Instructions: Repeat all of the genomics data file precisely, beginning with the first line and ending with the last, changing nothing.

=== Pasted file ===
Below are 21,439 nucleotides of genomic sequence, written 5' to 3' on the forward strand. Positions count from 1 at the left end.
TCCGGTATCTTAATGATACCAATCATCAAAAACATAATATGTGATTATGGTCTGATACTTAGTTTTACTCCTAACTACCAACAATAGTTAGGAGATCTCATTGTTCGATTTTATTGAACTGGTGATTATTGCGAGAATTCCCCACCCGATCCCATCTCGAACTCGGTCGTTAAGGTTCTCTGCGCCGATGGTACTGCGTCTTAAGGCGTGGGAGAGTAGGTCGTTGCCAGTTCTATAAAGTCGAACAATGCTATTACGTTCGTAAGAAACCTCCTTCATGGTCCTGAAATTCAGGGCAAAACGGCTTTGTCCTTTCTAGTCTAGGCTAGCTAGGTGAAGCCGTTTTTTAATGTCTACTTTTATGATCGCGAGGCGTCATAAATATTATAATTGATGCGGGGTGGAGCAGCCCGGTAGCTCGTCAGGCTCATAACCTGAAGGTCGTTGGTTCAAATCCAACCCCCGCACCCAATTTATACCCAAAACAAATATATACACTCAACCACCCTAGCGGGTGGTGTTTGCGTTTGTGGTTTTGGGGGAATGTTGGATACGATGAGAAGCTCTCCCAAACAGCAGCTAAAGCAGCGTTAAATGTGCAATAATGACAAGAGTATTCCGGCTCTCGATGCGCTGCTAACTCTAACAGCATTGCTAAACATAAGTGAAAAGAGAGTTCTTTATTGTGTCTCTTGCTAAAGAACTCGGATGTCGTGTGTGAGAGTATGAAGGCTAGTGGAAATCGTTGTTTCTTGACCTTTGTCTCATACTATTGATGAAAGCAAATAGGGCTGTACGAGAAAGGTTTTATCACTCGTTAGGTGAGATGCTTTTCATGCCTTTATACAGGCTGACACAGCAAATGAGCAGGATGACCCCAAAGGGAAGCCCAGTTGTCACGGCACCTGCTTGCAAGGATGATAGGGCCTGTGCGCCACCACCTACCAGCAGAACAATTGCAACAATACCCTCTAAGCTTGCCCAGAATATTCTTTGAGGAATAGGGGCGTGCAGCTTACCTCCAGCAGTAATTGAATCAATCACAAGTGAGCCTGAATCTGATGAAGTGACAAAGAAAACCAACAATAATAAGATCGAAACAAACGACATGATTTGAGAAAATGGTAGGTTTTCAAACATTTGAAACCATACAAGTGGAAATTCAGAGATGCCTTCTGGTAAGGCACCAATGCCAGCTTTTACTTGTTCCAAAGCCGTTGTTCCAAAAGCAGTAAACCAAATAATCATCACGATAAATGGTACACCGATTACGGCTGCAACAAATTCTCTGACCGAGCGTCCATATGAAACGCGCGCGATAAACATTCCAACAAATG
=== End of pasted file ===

Below are 21,439 nucleotides of genomic sequence, written 5' to 3' on the forward strand. Positions count from 1 at the left end.
TCCGGTATCTTAATGATACCAATCATCAAAAACATAATATGTGATTATGGTCTGATACTTAGTTTTACTCCTAACTACCAACAATAGTTAGGAGATCTCATTGTTCGATTTTATTGAACTGGTGATTATTGCGAGAATTCCCCACCCGATCCCATCTCGAACTCGGTCGTTAAGGTTCTCTGCGCCGATGGTACTGCGTCTTAAGGCGTGGGAGAGTAGGTCGTTGCCAGTTCTATAAAGTCGAACAATGCTATTACGTTCGTAAGAAACCTCCTTCATGGTCCTGAAATTCAGGGCAAAACGGCTTTGTCCTTTCTAGTCTAGGCTAGCTAGGTGAAGCCGTTTTTTAATGTCTACTTTTATGATCGCGAGGCGTCATAAATATTATAATTGATGCGGGGTGGAGCAGCCCGGTAGCTCGTCAGGCTCATAACCTGAAGGTCGTTGGTTCAAATCCAACCCCCGCACCCAATTTATACCCAAAACAAATATATACACTCAACCACCCTAGCGGGTGGTGTTTGCGTTTGTGGTTTTGGGGGAATGTTGGATACGATGAGAAGCTCTCCCAAACAGCAGCTAAAGCAGCGTTAAATGTGCAATAATGACAAGAGTATTCCGGCTCTCGATGCGCTGCTAACTCTAACAGCATTGCTAAACATAAGTGAAAAGAGAGTTCTTTATTGTGTCTCTTGCTAAAGAACTCGGATGTCGTGTGTGAGAGTATGAAGGCTAGTGGAAATCGTTGTTTCTTGACCTTTGTCTCATACTATTGATGAAAGCAAATAGGGCTGTACGAGAAAGGTTTTATCACTCGTTAGGTGAGATGCTTTTCATGCCTTTATACAGGCTGACACAGCAAATGAGCAGGATGACCCCAAAGGGAAGCCCAGTTGTCACGGCACCTGCTTGCAAGGATGATAGGGCCTGTGCGCCACCACCTACCAGCAGAACAATTGCAACAATACCCTCTAAGCTTGCCCAGAATATTCTTTGAGGAATAGGGGCGTGCAGCTTACCTCCAGCAGTAATTGAATCAATCACAAGTGAGCCTGAATCTGATGAAGTGACAAAGAAAACCAACAATAATAAGATCGAAACAAACGACATGATTTGAGAAAATGGTAGGTTTTCAAACATTTGAAACCATACAAGTGGAAATTCAGAGATGCCTTCTGGTAAGGCACCAATGCCAGCTTTTACTTGTTCCAAAGCCGTTGTTCCAAAAGCAGTAAACCAAATAATCATCACGATAAATGGTACACCGATTACGGCTGCAACAAATTCTCTGACCGAGCGTCCATATGAAACGCGCGCGATAAACATTCCAACAAATG